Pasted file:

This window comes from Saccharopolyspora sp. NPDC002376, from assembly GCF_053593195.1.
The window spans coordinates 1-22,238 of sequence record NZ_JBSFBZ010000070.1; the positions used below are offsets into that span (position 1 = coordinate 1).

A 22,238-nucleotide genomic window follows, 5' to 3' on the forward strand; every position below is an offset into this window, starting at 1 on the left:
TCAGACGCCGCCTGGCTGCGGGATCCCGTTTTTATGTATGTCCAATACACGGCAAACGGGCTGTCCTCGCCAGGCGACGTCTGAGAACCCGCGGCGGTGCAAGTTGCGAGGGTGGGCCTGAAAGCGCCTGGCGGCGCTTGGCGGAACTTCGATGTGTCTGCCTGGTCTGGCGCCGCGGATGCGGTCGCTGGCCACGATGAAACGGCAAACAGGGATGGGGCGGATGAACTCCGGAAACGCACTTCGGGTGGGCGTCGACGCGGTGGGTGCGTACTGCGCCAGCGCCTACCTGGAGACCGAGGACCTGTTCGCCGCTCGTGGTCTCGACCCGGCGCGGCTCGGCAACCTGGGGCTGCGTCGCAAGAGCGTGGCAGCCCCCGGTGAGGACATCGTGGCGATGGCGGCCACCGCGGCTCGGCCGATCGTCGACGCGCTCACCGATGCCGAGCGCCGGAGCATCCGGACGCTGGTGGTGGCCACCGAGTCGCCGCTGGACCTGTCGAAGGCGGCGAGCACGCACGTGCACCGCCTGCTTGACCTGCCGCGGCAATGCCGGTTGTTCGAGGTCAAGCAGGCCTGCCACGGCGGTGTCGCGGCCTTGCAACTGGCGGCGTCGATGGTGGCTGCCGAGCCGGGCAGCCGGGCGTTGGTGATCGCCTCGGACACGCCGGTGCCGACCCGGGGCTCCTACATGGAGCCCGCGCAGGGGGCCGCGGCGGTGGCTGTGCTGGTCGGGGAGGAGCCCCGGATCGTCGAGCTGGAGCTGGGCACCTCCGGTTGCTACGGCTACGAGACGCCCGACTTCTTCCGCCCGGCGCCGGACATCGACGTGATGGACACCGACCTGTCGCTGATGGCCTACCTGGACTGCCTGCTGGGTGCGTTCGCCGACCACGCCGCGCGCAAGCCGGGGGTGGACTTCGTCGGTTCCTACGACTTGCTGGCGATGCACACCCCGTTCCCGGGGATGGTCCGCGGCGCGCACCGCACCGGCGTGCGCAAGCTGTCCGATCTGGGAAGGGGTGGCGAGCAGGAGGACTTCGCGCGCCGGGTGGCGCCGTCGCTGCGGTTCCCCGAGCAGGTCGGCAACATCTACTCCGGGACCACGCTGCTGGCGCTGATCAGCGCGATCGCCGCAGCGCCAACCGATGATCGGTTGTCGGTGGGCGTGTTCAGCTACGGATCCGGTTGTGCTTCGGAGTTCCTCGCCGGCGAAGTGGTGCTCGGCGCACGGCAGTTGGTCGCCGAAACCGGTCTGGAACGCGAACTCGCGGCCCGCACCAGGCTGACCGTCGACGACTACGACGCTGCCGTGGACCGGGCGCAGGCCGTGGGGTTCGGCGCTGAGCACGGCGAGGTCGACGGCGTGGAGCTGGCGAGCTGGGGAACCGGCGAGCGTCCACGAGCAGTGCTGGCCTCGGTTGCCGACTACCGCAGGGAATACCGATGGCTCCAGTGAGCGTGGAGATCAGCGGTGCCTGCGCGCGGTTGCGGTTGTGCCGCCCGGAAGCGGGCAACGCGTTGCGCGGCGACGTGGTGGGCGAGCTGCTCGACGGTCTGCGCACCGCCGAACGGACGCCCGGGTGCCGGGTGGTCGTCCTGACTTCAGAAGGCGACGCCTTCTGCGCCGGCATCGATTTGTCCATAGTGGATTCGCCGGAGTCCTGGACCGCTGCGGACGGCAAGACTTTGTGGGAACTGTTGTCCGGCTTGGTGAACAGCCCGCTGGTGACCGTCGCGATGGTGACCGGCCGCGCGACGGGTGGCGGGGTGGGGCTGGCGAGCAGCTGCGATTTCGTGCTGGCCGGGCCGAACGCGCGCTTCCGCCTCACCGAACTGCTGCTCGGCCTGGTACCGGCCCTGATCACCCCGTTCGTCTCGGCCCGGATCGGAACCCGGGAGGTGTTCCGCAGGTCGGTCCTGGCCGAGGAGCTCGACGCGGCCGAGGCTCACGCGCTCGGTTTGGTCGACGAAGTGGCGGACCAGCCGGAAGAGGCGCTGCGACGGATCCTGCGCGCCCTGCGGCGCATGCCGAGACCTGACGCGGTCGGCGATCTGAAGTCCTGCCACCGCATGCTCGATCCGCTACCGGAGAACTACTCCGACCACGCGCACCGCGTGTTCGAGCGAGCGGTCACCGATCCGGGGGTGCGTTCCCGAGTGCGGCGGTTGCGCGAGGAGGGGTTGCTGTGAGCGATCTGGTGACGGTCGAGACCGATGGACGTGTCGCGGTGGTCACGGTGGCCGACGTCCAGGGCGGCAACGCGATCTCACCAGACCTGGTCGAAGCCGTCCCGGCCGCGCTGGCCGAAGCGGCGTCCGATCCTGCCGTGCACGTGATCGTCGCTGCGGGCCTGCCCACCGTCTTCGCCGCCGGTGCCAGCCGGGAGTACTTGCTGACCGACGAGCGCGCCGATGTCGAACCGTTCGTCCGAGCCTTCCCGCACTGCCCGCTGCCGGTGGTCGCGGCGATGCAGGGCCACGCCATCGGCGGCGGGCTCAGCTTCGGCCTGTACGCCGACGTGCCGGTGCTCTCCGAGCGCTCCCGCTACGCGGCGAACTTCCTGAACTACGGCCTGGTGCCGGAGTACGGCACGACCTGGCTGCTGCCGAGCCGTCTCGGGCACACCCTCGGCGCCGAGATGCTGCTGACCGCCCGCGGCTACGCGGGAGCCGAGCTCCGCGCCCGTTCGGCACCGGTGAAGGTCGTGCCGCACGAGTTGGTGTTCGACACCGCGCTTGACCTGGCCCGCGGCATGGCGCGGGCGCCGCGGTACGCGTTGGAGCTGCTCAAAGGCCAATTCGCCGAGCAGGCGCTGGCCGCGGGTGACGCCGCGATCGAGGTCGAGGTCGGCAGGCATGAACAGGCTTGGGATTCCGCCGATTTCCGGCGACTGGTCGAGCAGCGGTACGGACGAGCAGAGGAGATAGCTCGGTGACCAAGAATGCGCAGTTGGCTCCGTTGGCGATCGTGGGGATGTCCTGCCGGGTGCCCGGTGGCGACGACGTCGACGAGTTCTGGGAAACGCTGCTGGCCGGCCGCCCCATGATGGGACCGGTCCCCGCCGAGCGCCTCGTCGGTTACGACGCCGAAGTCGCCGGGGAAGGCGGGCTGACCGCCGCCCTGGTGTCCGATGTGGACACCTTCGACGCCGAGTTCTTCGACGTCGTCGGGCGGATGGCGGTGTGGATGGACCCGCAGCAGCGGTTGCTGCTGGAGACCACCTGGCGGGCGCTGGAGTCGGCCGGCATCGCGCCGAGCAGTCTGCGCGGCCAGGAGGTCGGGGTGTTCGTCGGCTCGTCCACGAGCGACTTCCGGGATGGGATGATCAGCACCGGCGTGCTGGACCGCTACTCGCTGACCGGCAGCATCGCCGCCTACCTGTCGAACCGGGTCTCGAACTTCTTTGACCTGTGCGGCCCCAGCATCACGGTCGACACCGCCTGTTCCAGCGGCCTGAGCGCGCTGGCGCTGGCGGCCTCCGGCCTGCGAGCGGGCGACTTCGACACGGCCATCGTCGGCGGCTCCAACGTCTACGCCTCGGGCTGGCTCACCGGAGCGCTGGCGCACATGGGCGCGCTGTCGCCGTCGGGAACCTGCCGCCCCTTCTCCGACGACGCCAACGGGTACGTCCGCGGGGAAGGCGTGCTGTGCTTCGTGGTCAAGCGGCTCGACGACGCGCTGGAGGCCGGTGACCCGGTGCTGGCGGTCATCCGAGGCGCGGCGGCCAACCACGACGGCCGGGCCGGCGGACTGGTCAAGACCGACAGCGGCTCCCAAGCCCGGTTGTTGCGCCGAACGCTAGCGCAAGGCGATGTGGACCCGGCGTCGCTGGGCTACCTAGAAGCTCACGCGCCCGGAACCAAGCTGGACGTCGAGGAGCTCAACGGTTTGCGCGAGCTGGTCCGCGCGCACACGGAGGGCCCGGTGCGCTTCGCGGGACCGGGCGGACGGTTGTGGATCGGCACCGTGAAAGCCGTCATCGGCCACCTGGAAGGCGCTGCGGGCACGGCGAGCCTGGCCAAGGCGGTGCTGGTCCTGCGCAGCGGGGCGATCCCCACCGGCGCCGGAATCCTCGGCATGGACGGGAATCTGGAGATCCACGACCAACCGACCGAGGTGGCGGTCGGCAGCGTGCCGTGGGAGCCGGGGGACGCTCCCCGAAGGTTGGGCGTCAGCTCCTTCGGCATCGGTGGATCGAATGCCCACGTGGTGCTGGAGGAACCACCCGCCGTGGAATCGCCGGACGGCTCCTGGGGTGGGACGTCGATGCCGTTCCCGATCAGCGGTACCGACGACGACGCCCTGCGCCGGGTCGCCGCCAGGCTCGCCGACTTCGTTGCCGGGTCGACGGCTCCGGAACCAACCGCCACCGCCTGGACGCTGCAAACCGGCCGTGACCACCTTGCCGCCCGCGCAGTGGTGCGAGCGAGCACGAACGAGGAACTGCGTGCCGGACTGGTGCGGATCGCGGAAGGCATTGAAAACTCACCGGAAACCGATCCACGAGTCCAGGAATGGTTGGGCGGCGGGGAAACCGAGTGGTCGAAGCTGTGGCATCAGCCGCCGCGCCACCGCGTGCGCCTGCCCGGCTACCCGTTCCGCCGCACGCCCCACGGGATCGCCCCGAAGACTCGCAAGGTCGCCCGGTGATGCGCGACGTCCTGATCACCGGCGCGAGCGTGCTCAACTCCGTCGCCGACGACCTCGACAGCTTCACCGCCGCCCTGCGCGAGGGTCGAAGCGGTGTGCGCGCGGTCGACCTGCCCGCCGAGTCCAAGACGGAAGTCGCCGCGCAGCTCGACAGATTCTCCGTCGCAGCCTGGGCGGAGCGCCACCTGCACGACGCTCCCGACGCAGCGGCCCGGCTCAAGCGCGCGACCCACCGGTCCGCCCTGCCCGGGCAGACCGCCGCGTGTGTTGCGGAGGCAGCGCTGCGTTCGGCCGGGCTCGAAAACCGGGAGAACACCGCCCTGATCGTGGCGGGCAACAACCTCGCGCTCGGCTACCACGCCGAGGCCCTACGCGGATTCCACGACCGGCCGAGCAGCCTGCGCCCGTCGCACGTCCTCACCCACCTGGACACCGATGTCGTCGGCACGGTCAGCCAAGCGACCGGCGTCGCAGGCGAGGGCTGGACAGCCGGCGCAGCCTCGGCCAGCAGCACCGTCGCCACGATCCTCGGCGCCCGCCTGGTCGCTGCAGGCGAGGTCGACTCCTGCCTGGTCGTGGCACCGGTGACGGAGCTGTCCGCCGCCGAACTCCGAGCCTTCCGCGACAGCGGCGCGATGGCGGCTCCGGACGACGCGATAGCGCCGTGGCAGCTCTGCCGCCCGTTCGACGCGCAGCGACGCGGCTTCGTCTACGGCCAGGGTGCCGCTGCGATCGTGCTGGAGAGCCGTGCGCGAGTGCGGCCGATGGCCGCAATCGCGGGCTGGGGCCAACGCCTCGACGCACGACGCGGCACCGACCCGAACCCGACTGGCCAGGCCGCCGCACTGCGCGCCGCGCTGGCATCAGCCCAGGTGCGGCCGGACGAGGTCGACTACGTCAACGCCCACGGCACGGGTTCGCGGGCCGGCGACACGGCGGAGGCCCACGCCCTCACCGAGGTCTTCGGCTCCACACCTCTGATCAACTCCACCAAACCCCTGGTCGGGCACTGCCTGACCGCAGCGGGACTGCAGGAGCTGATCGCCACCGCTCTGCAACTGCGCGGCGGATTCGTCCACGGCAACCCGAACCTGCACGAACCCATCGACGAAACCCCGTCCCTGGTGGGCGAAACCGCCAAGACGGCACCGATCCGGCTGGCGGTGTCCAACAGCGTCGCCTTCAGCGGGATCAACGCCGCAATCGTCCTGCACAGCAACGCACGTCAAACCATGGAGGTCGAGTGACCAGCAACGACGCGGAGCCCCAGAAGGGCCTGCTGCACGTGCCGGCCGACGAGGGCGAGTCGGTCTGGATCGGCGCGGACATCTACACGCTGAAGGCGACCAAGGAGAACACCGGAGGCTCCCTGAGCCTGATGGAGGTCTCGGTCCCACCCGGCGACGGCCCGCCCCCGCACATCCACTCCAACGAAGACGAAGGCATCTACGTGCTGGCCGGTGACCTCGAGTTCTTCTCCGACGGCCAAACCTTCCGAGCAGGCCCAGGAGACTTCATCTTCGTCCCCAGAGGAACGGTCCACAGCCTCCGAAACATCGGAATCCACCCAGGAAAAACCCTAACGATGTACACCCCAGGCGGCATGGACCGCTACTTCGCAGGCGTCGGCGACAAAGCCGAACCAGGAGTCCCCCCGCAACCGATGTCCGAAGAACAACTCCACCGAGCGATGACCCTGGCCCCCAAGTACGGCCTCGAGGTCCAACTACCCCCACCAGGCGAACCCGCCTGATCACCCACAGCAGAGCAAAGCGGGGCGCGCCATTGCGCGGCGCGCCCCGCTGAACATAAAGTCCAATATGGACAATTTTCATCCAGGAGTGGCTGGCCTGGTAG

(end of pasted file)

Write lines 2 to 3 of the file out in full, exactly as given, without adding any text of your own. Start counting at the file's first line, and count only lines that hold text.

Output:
The window spans coordinates 1-22,238 of sequence record NZ_JBSFBZ010000070.1; the positions used below are offsets into that span (position 1 = coordinate 1).

A 22,238-nucleotide genomic window follows, 5' to 3' on the forward strand; every position below is an offset into this window, starting at 1 on the left: